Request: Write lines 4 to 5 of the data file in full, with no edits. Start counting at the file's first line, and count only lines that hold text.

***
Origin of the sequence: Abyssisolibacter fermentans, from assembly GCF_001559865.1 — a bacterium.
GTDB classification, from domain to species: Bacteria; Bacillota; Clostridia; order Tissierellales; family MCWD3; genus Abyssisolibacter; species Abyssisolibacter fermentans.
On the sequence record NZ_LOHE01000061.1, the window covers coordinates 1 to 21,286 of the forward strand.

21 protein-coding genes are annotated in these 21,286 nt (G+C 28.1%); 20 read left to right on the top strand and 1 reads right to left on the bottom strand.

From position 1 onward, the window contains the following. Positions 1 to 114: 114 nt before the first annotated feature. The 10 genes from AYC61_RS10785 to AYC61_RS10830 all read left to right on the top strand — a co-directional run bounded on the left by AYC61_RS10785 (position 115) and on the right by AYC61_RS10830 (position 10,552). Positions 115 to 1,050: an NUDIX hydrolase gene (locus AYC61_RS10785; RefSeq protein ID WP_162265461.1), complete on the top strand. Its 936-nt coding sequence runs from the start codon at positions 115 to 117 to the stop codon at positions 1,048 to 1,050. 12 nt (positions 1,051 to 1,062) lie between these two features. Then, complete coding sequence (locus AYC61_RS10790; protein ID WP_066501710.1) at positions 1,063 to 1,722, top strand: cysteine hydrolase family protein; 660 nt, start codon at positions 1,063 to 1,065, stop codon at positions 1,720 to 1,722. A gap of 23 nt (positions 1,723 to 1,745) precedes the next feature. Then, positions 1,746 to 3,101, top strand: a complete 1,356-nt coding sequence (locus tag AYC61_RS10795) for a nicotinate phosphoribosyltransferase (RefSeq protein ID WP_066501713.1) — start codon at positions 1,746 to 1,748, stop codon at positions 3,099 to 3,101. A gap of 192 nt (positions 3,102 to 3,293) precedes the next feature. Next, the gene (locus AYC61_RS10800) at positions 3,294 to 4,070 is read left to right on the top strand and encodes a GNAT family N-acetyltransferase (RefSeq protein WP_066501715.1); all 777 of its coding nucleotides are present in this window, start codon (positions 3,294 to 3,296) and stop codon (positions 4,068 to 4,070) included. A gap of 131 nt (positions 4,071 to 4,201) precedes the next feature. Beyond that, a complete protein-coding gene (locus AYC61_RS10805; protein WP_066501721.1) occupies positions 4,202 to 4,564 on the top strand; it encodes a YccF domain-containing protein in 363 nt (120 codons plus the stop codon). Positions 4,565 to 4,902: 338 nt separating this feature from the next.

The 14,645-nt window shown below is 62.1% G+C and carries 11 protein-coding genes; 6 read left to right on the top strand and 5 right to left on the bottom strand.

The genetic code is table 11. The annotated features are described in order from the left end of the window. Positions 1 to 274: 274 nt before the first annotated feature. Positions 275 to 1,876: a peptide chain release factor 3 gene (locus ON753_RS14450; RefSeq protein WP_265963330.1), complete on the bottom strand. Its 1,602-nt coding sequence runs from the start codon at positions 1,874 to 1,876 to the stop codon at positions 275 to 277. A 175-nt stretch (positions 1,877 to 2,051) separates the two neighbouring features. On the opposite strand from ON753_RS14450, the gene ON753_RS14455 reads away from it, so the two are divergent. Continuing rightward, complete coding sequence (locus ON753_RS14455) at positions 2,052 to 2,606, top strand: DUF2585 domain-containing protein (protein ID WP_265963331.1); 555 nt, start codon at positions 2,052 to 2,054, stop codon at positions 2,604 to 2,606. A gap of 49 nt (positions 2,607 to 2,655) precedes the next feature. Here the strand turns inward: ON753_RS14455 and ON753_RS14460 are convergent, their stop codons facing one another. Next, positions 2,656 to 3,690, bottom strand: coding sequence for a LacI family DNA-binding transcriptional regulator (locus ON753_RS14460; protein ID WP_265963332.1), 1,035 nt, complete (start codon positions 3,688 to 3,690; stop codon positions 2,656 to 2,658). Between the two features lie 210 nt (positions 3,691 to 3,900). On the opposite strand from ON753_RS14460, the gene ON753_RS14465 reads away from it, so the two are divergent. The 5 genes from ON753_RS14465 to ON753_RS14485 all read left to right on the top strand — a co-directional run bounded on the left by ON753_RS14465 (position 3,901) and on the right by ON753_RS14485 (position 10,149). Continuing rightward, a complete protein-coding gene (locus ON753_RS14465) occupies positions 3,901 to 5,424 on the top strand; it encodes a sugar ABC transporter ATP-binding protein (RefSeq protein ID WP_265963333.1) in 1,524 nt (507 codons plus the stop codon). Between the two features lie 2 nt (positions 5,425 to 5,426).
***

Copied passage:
21 protein-coding genes are annotated in these 21,286 nt (G+C 28.1%); 20 read left to right on the top strand and 1 reads right to left on the bottom strand.

From position 1 onward, the window contains the following. Positions 1 to 114: 114 nt before the first annotated feature. The 10 genes from AYC61_RS10785 to AYC61_RS10830 all read left to right on the top strand — a co-directional run bounded on the left by AYC61_RS10785 (position 115) and on the right by AYC61_RS10830 (position 10,552). Positions 115 to 1,050: an NUDIX hydrolase gene (locus AYC61_RS10785; RefSeq protein ID WP_162265461.1), complete on the top strand. Its 936-nt coding sequence runs from the start codon at positions 115 to 117 to the stop codon at positions 1,048 to 1,050. 12 nt (positions 1,051 to 1,062) lie between these two features. Then, complete coding sequence (locus AYC61_RS10790; protein ID WP_066501710.1) at positions 1,063 to 1,722, top strand: cysteine hydrolase family protein; 660 nt, start codon at positions 1,063 to 1,065, stop codon at positions 1,720 to 1,722. A gap of 23 nt (positions 1,723 to 1,745) precedes the next feature. Then, positions 1,746 to 3,101, top strand: a complete 1,356-nt coding sequence (locus tag AYC61_RS10795) for a nicotinate phosphoribosyltransferase (RefSeq protein ID WP_066501713.1) — start codon at positions 1,746 to 1,748, stop codon at positions 3,099 to 3,101. A gap of 192 nt (positions 3,102 to 3,293) precedes the next feature. Next, the gene (locus AYC61_RS10800) at positions 3,294 to 4,070 is read left to right on the top strand and encodes a GNAT family N-acetyltransferase (RefSeq protein WP_066501715.1); all 777 of its coding nucleotides are present in this window, start codon (positions 3,294 to 3,296) and stop codon (positions 4,068 to 4,070) included. A gap of 131 nt (positions 4,071 to 4,201) precedes the next feature. Beyond that, a complete protein-coding gene (locus AYC61_RS10805; protein WP_066501721.1) occupies positions 4,202 to 4,564 on the top strand; it encodes a YccF domain-containing protein in 363 nt (120 codons plus the stop codon). Positions 4,565 to 4,902: 338 nt separating this feature from the next.